In Friday’s News Letter, Claire Bailey scathingly casts doubt over the durability of our current system of government by saying “The five-party executive model hasn’t been conducive to sound decision making. The competing priorities of each of the parties means that crisis management is beyond their capabilities”. Unfortunately, she didn’t take her opening paragraph to its logical conclusion in the rest of her article. But it’s a start.
This came not long after a Sam McBride article in the same paper that quoted a missive from Naomi Long to her party members as saying, “Let’s be clear: the only way to overcome the failures of leadership we have witnessed at the Executive in recent days is by ending mandatory coalition and breaking the governance structures that have held Northern Ireland back for far too long”.
While its undoubtedly easy to attribute both leaders’ words to frustration at the end of a frustrating few weeks, could Alliance and the Greens actually provide leadership that ultimately acts as a catalyst for radical reform of Stormont?
There’s no need to go back over the flaws inherent in St Andrews. But suffice to say the effect was to hole both the UUP and SDLP below the water.
Of the two, the SDLP has shown greater resilience than anticipated, while Alliance under Long’s leadership is currently enjoying an unprecedented wave of popular support. But can they significantly build on this while the electorate is shackled by St Andrews?
That would necessitate people from either community voting for them without any guarantees those on the other side doing likewise. That’s what led us inevitably to various meltdowns in 2020 and surely, we now need to be given a real opportunity
The last Assembly election vote – at a time of extreme polarisation over RHI, Brexit and ILA – broke down 28% DUP, 28% SF, 13% UUP, 12% SDLP, 9% Alliance and 10% other. This was on a very high 65% turnout.
In last year’s Council election Alliance increased its vote by 87% at a time when turnout fell to 53% but also at a time when the St Andrews wasn’t an issue. In the 2019 General Election – with turnout back up to 62% – Alliance hit a record 17% with the SDLP back up to 15% (despite not standing in three seats).
This suggests that people will vote imaginatively if the effect of that vote is a positive one. That simply can’t happen under St Andrews. Nor was it intended to. But Bailie and Long are right. The disjointed performance over something as basic as public health demonstrates clearly that mandatory coalition doesn’t work.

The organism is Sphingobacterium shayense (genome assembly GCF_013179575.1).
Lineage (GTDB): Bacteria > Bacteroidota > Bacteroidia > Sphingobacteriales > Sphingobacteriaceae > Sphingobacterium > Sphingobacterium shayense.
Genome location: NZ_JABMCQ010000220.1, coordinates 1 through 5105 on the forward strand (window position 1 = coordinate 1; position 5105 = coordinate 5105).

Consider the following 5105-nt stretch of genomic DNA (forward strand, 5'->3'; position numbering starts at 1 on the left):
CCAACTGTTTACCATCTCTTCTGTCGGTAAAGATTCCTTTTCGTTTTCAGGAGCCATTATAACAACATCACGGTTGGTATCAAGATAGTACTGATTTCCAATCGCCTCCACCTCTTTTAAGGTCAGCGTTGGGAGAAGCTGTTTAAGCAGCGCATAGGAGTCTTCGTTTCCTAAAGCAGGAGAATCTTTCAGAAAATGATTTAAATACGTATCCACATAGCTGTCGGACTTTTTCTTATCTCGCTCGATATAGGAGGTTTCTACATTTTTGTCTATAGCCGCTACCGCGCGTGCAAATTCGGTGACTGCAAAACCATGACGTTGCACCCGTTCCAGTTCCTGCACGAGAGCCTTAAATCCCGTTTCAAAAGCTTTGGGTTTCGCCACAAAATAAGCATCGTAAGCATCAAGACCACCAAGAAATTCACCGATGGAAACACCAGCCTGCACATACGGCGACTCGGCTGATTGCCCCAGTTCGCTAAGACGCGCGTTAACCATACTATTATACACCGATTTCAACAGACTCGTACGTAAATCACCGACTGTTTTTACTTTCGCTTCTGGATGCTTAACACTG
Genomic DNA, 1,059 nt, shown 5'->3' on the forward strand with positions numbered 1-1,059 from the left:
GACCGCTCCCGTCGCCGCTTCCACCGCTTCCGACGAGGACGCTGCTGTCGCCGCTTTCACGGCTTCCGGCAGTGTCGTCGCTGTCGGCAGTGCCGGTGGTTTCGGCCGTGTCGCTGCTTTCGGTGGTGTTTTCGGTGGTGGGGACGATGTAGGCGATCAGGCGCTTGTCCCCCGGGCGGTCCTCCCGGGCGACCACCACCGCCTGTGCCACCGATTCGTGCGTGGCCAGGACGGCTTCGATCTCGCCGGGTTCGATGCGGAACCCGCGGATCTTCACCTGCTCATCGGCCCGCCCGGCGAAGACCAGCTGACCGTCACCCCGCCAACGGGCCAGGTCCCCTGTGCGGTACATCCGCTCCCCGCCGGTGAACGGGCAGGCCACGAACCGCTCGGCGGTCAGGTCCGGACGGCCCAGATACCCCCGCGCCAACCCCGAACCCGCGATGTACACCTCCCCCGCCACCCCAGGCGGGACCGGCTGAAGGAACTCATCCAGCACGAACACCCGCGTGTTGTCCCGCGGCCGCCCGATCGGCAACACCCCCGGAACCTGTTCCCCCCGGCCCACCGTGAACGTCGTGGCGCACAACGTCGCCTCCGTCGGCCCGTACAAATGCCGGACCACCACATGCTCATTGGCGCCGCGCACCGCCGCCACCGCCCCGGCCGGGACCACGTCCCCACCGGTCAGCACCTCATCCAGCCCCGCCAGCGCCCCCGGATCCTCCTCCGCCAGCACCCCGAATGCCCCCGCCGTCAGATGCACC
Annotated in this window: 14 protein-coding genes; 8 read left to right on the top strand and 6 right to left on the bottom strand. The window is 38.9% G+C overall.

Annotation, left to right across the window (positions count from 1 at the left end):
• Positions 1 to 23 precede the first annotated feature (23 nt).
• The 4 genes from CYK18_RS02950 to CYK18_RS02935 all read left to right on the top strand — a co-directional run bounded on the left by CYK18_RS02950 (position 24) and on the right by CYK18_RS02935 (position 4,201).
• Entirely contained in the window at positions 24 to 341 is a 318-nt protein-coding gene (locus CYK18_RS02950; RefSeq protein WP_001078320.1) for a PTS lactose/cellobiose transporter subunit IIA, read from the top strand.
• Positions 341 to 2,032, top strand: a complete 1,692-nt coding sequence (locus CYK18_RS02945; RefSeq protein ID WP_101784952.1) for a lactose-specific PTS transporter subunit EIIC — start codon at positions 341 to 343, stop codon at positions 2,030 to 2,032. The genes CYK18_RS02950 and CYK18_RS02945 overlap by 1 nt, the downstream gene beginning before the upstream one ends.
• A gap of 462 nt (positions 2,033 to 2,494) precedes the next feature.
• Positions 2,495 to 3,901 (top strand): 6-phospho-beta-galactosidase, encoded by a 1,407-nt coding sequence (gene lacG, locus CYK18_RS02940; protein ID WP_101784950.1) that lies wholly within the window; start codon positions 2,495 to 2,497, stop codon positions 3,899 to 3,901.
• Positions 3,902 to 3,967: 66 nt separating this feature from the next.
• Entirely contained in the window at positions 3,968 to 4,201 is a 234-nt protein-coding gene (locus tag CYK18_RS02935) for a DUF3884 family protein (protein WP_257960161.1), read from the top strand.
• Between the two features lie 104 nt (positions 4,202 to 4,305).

Weighted voluntary could lead to more thoughtful engagement. Not total agreement on all issues. No coalition ever delivers that. But an environment where a bad performance could lose a party its place at the table would certainly serve to curb the excesses and smooth the edges of the dogmatism of all the parties. That’s how good coalitions work the world over.
So why not here?
A couple of our high-profile journalists recently highlighted a couple of possible objections. On the Red Lines podcast, Suzanne Breen said that if a voluntary setup was introduced then Sinn Fein could be permanently excluded which would leave many nationalists feeling there was a danger of a return to the situation pre-1972.
While Ben Lowry tweeted about the McBride article “This sort of thinking from Alliance poses a real challenge for unionists. Traditionally unionists are most sceptical of mandatory coalition, but there is now an Alliance-centre-nationalist majority, and might be an even bigger one in the future.”
Suzanne paints an impossible scenario while Ben’s just betrays a worrying level of paranoia in suggesting that “centre” translates to inherently anti-unionist.
The reality is that neither designation has an overall majority. Nationalism because it doesn’t have even close to the numbers and unionism because it isn’t currently resonating strongly enough with sufficient younger voters in strong pro-union areas.
They could win it back with the right approach, but even if they do, they will NEVER have the sort of numbers to allow unionism to govern alone. Plus, no-one remotely believes any system will be agreed that allows for that possibility.
So, if those are the main objections to voluntary coalition and they can be ruled out so easily, is this not worth at least serious consideration? To be honest, its unlikely to happen even in the medium term because for all its faults the current setup suits the two big parties.
But it would be interesting to see what would happen if Long, Eastwood, Aitken and Bailie made a united case for reform. They should. They have nothing to lose.
Nor do the two main parties as suitable reform could finally free up and embolden the young, post troubles elements of their memberships in a way that could see them contribute every effectively to any new system.
They exist and they need to be encouraged, not stifled by a previous generation and an outdated system.
Ian Clarke spent 36 years in sales & marketing for newspapers in Northern Ireland, England and Scotland – including the Belfast Telegraph, Wolverhampton Express & Star, Northern Echo and The Herald (Glasgow) after graduating from QUB in Political Science. Glentoran supporter.